More on the sugarcane called, “pua ole,” 1858.

Pertaining to the non-flowering sugarcane.

The readers of the Hae Hawaii saw the statement of John Richardson [Ioane Richardson] pertaining to the non-flowering sugarcane of Waikapu, Maui. So that the accuracy or inaccuracy of this statement is made known to the people of Waikapu about this thing, here below is his letter speaking about their thoughts. Continue reading

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A sugarcane called “puaole” in Haiku, 1858.

Waikapu, Maui, October 14, 1858.

Rev. R. Armstrong.

Aloha oe:—I received your letter of the 9th of this month pertaining to the planting of our sugarcane [ko] in Haiku.

There is this, I have here in Waikapu a sugarcane called non-flowering sugarcane [ko pua ole]; perhaps there is a half an acre of this sugarcane growing in my fields. This sugarcane does not flower at all; and I know the truth of it not flowering, in 1849, 1850, and 1851. Continue reading

Impressions of Hawaiians and the Mammoth Anti-Annexation Petitions, 1897.

OUR NEW DIALECT.

How the Coffee-Colored Gentleman From Hawaii Greets Us.

Washington Post.

Four coffee-colored gentlemen, native Hawaiians, were at the capitol yesterday, at work against annexation. Their cards read as follows:

Hon. David Kolauokalani [Kalauokalani], president Hawaiian Association Hui.

Joseph Helehuhe [Heleluhe], K. C. K., secretary and agent H. M. Liliuokalani, commissioner Hawaiian Patriotic League.

Hon. James K. Kaulia, president Hawaiian Patriotic League.

Colonel John Richardson, K. C. K., commissioner Hawaiian Patriotic League. Continue reading

More on the Liliuokalani Church clock, 1892.

THE QUEEN AT WAIALUA.

Her Majesty’s Gift to Liliuokalani Church.

Her Majesty the Queen returned from her New Year’s trip to Waialua by yesterday afternoon’s train from Manana. The Queen and party greatly enjoyed their short stay at Waialua. There was no function given at the place except the presentation of a clock to Liliuokalani Church by the Queen, after whom the new church was called at dedication. Continue reading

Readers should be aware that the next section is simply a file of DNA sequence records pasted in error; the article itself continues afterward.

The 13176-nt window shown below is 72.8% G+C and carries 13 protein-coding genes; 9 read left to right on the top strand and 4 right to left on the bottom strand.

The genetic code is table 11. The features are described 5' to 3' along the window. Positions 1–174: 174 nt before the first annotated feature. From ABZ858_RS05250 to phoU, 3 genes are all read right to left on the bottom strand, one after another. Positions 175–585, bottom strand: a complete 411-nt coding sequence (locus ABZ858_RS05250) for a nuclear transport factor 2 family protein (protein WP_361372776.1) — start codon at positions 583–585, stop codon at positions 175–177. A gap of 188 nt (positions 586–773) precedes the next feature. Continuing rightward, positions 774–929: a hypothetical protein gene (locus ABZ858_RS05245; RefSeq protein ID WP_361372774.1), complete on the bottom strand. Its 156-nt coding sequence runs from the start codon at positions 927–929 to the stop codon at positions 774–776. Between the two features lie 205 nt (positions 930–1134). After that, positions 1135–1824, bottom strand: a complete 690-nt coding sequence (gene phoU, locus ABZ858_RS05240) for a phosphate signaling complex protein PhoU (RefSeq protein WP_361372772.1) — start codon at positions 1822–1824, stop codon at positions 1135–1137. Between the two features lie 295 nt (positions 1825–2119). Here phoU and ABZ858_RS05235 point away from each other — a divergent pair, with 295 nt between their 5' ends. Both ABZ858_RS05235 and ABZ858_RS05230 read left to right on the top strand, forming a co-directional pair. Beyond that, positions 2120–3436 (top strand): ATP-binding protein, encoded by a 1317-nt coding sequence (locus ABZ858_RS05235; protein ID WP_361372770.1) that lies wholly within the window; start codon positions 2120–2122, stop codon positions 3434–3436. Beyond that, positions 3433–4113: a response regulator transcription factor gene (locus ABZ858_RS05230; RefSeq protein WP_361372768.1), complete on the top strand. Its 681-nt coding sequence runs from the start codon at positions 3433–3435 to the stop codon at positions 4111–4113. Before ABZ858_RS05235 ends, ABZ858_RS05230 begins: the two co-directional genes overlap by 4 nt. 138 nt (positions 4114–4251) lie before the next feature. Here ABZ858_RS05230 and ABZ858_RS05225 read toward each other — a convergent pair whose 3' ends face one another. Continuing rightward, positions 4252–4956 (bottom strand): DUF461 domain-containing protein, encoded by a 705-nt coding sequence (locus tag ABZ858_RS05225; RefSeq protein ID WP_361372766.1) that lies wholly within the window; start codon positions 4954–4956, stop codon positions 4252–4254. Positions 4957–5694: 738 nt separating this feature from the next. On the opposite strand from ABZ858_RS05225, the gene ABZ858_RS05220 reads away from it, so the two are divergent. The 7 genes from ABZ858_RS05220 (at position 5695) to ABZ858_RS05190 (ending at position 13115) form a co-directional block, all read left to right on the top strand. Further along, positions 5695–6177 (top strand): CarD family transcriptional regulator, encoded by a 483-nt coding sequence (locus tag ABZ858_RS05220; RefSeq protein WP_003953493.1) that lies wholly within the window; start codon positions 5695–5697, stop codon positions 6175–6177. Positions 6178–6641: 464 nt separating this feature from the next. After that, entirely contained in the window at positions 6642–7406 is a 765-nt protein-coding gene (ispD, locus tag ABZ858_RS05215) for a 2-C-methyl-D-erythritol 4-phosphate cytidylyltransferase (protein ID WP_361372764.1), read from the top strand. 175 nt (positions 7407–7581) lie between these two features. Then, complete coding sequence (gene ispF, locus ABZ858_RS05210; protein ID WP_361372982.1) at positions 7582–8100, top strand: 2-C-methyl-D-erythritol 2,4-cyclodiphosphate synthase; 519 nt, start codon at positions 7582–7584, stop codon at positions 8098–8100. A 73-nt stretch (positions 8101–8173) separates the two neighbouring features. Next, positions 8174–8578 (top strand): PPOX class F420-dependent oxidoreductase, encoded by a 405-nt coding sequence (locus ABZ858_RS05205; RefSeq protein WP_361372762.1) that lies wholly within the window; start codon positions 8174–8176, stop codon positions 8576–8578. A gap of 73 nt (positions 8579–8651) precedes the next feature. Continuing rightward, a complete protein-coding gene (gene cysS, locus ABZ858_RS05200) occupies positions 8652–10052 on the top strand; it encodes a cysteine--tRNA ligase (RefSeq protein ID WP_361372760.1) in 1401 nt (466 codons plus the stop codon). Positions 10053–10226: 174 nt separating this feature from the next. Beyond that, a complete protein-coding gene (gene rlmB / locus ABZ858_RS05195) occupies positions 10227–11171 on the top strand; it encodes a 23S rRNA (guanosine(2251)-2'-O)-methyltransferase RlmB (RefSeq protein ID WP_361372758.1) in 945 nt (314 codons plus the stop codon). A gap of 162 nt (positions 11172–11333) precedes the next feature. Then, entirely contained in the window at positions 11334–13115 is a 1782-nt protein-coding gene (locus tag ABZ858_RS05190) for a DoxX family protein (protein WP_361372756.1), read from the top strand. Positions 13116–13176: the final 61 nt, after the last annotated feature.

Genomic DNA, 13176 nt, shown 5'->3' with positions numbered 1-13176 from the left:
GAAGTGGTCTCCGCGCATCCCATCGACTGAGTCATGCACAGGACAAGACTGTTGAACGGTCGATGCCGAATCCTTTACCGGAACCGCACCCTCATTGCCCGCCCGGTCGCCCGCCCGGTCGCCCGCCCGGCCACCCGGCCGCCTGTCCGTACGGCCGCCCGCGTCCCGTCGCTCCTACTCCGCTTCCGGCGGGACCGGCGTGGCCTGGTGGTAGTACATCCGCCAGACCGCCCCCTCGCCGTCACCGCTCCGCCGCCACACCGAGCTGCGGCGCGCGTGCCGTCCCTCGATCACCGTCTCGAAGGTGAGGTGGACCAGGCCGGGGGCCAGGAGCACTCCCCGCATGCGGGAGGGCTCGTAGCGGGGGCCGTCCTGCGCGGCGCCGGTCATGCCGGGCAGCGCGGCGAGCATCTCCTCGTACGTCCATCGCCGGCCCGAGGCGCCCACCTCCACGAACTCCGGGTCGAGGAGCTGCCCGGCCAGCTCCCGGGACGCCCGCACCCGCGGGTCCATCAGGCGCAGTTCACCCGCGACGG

Commission carrying the anti-annexation petitions, 1897.

THE APPEARANCES OF THE REPRESENTATIVES ARE FINE.

We have just seen in the newspaper the “Call” of San Francisco, portraits of the Representatives of the Lahui which were published in that newspaper, with appreciation and delight. Looking closely at all four of their portraits, they each appear fine and dignified, as if those are truly them from top to bottom; there is nothing for the eye to criticize. Also, that newspaper reports of their safe arrival, as well as a conversation of some of the Representatives with a reporter of the newspaper about annexation.

On their sides are portraits of Senators R. F. Pettigrew and Dubois, and both of their stories, from their arrival in Honolulu on the way to Japan, all the way to their return to America. Both of them are true friends to the Hawaiian, wherever they went and came in contact with our native people, but it will be the Senate that will confirm the truth of the words they planted in the hearts of the true Hawaiian people; we hope that the true outcome of their efforts for the good of the land, the people, and the Monarchy arises, and may God in His endless patience bolster their endeavors and progress, so that the journey of our Representatives is helped along. Let Hawaii live forever.

[See the issue of the San Francisco Call (11/28/1897, pp. 1 & 2) referred to in this article here.]

(Aloha Aina, 12/11/1897, p. 2)

ULUMAHIEHIE NA HELEHELENA O NA ELELE.

Ke Aloha Aina, Buke III, Helu 50, Aoao 2. Dekemaba 11, 1897.

Excerpts of “Strangling Hands…” appearing in the Hawaiian-Language Newspaper. 1897.

NA LIMA KAKAUHA MALUNA O KA PUA-I O KEKAHI LAHUI.

[This article is taken from the famed “Strangling Hands upon a Nation’s Throat” article by Miriam Michelson, which appears in the San Francisco Call, 9/30/1897, pp. 1–3. The introductory paragraphs go:]

For the benefit of our readers, we are taking some ideas printed in the newspaper San Francisco Call, written by the pen of Miss Miriam Michelson, on the deck of the ship, Australia, on the 22nd of September.

Remember that this woman newspaper reporter was the woman reporter present at the meeting of the Patriotic League of Hilo held at the meeting house of the Salvation Army in Hilo Town, and this is what she reported: . . .

(Aloha Aina, 10/16/1897, pp. 6 & 7.)

NA LIMA KAKAUHA MALUNA O KA PUA-I O KEKAHI LAHUI.

Ke Aloha Aina, Buke III, Helu 42, Aoao 6. Okatoba 16, 1897.

Mai ka aoao eono mai.

Ke Aloha Aina, Buke III, Helu 42, Aoao 7. Okatoba 16, 1897.

Strangling Hands upon a Nation’s Throat. 1897.

STRANGLING HANDS UPON A NATION’S THROAT.

[This is the famous article by Miriam Michelson who went to Hilo and wrote of an anti-annexation petition drive held there.]

(San Francisco Call, 9/30/1897, pp. 1–3.)

http://chroniclingamerica.loc.gov/lccn/sn85066387/1897-09-30/ed-1/seq-1/

http://chroniclingamerica.loc.gov/lccn/sn85066387/1897-09-30/ed-1/seq-2/

http://chroniclingamerica.loc.gov/lccn/sn85066387/1897-09-30/ed-1/seq-3/